A publication providing succinct biographical sketches of environmental scientists, economists, "experts," and activists released by The National Center for Public Policy Research.

Environmental Scientist: Dr. Thomas Lovejoy

Dr. Thomas Lovejoy, a Yale University-trained biologist, is Science Advisor to Secretary of Interior Bruce Babbitt and project leader of the National Biological Survey, a comprehensive survey of the nation's biological resources being undertaken by the U.S. Department of the Interior. He has served as Assistant Secretary of External Affairs at the Smithsonian Institution and as Vice President for Science of the World Wildlife Fund, a group sometimes considered callous because of its insistence that people in developing nations abandon agriculture and hunting in favor of more "environmentally-friendly" industries like eco-tourism.

Perhaps Lovejoy's greatest claim to fame is his development of "debt-for-nature" swaps. Under "debt-for-nature" swaps, environmental groups purchase foreign debt on the secondary market at considerable discounts and then convert this debt at its face value into the local currency to purchase large tracts of land in the debtor nation for purposes of "environmental protection." The problem with such swaps is that they deprive developing nations of resources that are often essential to further economic development. Economic stagnation and local resentment of "Yankee imperialism" can result.

Although Lovejoy is considered by the media one of the foremost "biodiversity" authorities, many of his assertions lack scientific basis. For example, he has predicted that 14 to 20 percent of all currently-living species on earth will be extinct before the year 2000, but he has offered no scientific data to support this conclusion. According to one leading environmental expert, Lovejoy assumes that the actual species extinction rate is at least one thousand times greater than the observed extinction rate.

Lovejoy's World Wildlife Fund has also been mired in controversy. Despite its official opposition to resource development, the Fund has received donations from both Exxon and Chevron. Additionally, until it called for a ban on ivory imports in 1989, the Fund actively opposed listing African elephants as "endangered." Observers speculate that the World Wildlife Fund may have had an incentive to oppose the listing -- Anton Rupert, one of the Fund's international board members, is from South Africa, a hub of the ivory trade.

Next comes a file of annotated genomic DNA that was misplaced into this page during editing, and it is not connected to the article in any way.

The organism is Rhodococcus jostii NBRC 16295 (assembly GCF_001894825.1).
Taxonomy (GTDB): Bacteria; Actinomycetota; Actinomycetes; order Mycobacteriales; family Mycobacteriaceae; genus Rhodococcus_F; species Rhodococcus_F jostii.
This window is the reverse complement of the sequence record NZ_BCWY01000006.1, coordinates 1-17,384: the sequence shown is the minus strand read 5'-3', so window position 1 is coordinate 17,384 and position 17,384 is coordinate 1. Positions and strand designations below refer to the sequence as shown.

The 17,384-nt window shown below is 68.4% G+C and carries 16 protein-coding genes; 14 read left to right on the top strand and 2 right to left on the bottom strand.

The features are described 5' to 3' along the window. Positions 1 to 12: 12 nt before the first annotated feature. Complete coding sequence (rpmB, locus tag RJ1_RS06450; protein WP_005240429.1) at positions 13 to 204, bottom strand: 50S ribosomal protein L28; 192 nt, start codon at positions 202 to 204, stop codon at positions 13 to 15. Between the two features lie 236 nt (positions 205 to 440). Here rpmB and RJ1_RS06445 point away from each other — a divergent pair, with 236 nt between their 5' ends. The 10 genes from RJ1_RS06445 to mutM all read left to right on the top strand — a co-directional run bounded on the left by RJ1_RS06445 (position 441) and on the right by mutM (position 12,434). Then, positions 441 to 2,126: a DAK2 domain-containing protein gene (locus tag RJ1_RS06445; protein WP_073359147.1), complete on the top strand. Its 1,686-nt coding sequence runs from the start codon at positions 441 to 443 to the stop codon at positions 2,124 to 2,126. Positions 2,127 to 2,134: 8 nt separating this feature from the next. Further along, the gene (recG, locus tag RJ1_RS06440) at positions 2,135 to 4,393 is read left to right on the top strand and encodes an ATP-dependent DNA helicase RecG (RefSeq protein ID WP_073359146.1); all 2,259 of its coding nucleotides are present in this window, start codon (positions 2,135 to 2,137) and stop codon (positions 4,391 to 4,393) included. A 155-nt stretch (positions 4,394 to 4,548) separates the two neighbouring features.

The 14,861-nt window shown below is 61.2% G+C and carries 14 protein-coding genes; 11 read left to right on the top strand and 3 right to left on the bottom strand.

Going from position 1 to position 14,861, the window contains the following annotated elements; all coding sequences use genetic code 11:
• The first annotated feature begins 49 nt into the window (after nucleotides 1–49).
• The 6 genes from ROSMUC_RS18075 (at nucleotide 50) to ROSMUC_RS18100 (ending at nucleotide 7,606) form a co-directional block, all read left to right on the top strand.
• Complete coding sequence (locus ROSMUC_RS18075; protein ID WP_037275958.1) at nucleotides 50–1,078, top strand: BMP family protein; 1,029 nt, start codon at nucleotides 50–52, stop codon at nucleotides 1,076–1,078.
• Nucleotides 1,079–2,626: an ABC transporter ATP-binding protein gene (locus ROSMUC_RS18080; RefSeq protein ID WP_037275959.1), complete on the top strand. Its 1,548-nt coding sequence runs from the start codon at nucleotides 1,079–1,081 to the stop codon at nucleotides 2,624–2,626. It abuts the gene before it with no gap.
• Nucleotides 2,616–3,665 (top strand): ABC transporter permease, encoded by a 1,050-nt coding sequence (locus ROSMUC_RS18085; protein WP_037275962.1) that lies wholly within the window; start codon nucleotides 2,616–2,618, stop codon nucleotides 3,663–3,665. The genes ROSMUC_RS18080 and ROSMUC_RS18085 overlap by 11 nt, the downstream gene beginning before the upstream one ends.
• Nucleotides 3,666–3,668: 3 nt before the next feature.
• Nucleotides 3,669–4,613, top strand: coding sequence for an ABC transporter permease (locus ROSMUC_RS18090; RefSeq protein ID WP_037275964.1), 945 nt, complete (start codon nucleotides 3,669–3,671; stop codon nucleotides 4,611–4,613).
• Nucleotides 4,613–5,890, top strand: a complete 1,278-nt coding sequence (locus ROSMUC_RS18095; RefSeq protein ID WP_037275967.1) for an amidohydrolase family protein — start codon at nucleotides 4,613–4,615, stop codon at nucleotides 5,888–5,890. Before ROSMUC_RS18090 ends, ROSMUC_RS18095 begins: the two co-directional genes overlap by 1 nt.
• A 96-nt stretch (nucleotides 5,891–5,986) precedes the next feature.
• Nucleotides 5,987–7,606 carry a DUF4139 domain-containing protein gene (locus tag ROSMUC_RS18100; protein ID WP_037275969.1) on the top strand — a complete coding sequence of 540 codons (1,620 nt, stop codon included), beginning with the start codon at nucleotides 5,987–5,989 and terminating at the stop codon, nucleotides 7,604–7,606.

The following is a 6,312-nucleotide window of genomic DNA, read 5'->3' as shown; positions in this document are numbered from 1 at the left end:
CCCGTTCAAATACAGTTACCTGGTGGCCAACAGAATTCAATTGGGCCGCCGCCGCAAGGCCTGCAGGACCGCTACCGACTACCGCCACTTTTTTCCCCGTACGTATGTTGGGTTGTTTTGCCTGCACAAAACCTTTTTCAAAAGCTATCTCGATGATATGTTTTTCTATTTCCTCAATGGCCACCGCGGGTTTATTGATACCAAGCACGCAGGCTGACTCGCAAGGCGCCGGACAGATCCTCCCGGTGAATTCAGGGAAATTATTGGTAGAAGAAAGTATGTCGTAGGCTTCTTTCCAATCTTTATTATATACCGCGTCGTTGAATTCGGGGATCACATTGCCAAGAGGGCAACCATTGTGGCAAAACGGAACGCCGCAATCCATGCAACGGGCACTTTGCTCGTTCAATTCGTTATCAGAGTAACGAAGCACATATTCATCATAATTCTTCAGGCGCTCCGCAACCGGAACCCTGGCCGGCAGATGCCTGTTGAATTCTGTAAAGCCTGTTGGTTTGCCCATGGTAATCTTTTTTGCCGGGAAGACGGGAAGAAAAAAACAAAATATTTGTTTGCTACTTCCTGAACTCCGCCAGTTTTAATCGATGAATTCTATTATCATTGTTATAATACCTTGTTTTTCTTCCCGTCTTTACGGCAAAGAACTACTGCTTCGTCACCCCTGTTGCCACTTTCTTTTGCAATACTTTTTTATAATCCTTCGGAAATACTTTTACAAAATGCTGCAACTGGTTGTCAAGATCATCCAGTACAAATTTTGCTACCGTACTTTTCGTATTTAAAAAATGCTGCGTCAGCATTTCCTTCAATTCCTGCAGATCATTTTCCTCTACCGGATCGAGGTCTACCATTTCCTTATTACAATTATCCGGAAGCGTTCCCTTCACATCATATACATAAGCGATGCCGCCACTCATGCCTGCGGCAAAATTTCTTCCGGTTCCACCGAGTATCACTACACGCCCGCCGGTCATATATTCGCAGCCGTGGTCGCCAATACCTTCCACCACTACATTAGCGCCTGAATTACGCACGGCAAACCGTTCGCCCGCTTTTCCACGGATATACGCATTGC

Selected Lovejoy Quotes

"The planet is about to break out with fever, indeed it may already have, and we [human beings] are the disease. We should be at war with ourselves and our lifestyles." - Quoted by Dixy Lee Ray in her book Trashing the Planet (1990)

"A... biological transformation of the planet unequaled perhaps since the disappearance of the dinosaur is about to occur." - Quoted by Dr. Julian Simon and Dr. Aaron Wildavsky in the Baltimore Sun, May 14, 1993

"Of the 3 to 10 million species now present on the earth, at least 500,000 to 600,000 will be extinguished during the next two decades. At least 90 percent of all species that have existed have disappeared... the extinction rate has certainly soared, though details mostly remain undocumented. In 1974, a gathering of scientists concerned with the problem hazarded a guess that the overall extinction rate among all species, whether known to science or not, could now have reached 100 species a year." - Quoted by Dixy Lee Ray in her book Environmental Overkill (1993)

Version Date: August 24, 1993

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